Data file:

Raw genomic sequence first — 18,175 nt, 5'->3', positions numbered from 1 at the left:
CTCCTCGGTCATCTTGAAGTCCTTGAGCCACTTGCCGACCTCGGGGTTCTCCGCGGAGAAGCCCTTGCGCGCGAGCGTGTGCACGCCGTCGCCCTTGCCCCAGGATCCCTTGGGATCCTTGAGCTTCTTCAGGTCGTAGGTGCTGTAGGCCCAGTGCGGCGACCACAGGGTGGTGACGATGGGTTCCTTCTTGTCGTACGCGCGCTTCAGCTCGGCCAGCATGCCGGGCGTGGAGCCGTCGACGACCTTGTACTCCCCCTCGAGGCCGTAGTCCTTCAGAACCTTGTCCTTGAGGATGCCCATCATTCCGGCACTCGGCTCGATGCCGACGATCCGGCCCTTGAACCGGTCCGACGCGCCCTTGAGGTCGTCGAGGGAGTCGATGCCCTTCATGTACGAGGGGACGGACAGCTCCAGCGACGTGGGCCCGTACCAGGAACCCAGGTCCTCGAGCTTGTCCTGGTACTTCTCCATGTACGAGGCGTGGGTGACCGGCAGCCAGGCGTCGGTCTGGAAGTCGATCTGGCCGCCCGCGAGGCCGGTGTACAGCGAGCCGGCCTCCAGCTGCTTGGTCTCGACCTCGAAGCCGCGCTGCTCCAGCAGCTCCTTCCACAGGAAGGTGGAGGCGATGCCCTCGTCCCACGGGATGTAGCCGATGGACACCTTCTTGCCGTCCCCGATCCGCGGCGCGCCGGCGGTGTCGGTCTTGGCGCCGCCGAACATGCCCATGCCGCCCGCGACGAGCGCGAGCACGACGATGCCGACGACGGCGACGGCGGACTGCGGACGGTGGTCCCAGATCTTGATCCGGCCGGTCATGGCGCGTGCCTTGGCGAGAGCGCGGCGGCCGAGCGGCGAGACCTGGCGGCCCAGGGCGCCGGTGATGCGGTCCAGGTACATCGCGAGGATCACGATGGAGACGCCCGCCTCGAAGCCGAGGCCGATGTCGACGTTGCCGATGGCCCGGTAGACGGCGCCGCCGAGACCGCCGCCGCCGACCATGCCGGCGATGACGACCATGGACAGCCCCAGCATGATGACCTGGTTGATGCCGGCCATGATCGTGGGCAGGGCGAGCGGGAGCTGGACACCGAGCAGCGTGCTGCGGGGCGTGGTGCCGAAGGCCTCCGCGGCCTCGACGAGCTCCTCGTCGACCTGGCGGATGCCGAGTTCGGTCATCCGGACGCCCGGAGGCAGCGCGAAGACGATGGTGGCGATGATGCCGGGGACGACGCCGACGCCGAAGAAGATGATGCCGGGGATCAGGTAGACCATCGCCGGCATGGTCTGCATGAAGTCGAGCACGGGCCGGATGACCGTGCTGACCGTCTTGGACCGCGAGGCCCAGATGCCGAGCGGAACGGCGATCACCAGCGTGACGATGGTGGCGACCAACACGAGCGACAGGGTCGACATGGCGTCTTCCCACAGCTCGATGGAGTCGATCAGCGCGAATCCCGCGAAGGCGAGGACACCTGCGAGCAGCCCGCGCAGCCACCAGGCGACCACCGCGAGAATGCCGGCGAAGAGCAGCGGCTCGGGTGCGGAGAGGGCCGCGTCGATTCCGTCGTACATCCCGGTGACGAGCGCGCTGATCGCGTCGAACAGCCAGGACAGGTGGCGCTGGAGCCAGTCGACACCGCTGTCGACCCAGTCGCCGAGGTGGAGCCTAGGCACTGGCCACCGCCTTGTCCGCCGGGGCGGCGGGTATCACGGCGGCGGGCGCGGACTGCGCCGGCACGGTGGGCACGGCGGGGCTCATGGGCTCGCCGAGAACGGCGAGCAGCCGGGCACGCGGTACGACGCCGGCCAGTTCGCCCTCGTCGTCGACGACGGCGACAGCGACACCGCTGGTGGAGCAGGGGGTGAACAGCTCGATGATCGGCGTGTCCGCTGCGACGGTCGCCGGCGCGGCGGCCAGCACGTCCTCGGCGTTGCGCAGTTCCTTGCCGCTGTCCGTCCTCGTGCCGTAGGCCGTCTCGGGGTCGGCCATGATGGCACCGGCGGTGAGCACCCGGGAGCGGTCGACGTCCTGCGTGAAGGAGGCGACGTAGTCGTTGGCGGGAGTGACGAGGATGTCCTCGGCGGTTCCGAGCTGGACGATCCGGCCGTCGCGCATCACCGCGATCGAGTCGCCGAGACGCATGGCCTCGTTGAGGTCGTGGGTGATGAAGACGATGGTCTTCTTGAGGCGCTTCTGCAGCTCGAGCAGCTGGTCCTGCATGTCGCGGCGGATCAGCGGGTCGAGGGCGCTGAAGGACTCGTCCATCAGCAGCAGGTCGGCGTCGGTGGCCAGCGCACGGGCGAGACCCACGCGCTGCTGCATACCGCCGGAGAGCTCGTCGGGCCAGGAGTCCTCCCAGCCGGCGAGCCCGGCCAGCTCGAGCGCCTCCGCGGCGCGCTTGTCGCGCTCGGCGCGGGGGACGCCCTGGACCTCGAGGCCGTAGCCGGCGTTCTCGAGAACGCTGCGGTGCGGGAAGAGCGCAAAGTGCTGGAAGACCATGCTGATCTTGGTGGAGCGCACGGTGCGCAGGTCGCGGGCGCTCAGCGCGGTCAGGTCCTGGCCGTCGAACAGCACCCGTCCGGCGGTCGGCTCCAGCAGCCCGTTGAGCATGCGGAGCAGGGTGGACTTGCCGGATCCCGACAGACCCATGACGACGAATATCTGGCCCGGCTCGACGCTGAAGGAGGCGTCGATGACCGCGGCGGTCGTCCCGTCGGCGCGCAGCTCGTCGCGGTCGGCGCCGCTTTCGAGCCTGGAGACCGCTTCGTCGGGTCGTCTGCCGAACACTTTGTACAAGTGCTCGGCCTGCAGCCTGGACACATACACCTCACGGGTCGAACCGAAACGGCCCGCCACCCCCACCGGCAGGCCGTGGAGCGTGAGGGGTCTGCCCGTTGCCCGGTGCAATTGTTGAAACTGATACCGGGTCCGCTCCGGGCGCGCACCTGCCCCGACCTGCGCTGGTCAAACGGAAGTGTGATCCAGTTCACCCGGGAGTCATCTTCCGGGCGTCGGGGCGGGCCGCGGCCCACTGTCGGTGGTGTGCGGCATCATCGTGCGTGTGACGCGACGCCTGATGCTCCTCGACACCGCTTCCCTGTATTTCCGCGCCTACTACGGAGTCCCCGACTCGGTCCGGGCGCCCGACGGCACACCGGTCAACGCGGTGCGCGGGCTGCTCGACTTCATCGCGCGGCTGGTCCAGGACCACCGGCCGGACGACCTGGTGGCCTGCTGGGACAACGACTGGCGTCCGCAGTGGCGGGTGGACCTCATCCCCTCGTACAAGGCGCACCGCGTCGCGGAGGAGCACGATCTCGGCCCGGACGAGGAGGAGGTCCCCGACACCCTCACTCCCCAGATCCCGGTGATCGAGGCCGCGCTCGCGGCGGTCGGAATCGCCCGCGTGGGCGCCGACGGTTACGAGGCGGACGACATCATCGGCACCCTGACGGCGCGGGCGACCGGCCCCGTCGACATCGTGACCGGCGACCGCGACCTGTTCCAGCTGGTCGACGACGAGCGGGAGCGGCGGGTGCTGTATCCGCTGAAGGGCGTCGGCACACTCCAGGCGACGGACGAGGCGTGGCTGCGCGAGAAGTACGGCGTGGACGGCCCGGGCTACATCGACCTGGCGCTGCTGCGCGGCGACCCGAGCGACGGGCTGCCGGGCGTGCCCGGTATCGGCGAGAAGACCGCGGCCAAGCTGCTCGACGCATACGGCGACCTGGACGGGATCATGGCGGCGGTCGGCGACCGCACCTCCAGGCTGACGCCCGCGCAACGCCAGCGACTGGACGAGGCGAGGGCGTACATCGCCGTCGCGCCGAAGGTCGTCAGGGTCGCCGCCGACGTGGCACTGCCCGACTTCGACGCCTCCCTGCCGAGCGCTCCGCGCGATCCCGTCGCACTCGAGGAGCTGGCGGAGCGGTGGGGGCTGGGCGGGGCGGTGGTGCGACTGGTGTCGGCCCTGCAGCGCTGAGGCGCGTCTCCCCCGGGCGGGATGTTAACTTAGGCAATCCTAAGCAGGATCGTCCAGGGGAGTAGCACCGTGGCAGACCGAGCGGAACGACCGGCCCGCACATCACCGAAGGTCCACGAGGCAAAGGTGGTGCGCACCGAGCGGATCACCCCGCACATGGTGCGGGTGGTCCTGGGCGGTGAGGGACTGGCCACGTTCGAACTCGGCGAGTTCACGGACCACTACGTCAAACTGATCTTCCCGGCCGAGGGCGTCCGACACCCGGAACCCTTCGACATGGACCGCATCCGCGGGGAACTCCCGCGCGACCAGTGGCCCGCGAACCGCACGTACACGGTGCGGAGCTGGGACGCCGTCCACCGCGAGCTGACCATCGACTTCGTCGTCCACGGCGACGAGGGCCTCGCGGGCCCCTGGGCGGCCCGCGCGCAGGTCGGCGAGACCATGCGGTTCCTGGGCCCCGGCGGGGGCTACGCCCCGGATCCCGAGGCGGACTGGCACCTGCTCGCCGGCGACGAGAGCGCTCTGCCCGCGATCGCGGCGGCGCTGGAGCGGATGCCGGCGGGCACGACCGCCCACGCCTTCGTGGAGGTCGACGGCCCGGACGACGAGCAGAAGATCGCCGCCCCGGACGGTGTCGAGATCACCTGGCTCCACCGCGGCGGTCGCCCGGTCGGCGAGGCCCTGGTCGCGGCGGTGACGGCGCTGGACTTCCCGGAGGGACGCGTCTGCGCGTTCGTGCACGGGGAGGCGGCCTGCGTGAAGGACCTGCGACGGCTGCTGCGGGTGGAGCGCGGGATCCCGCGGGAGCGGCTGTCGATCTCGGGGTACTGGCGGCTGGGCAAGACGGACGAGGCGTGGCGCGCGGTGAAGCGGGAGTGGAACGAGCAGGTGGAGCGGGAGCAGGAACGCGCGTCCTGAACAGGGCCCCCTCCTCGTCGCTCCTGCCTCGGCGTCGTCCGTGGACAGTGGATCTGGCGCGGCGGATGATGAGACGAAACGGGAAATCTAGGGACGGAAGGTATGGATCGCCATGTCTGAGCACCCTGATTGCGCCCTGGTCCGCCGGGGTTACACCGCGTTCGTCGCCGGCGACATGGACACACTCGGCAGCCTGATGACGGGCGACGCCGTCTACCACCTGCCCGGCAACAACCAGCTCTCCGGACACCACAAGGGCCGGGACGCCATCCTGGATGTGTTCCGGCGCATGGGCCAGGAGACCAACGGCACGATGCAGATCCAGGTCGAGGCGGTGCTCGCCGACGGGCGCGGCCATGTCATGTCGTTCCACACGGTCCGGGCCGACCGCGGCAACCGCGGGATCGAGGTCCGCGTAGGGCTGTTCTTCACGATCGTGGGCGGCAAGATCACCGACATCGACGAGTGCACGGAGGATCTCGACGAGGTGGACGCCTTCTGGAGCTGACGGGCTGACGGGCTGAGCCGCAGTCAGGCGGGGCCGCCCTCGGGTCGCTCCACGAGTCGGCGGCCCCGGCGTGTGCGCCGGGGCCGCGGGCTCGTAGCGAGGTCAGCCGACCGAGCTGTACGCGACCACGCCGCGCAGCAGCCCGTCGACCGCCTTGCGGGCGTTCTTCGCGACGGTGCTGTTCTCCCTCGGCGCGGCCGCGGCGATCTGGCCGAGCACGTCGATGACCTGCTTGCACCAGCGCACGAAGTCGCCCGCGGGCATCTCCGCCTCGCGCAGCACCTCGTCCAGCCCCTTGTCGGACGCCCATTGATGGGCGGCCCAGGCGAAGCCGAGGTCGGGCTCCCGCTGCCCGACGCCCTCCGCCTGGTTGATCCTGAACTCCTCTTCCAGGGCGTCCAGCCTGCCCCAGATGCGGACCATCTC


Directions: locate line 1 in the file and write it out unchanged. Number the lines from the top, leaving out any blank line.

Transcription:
Raw genomic sequence first — 18,175 nt, 5'->3', positions numbered from 1 at the left: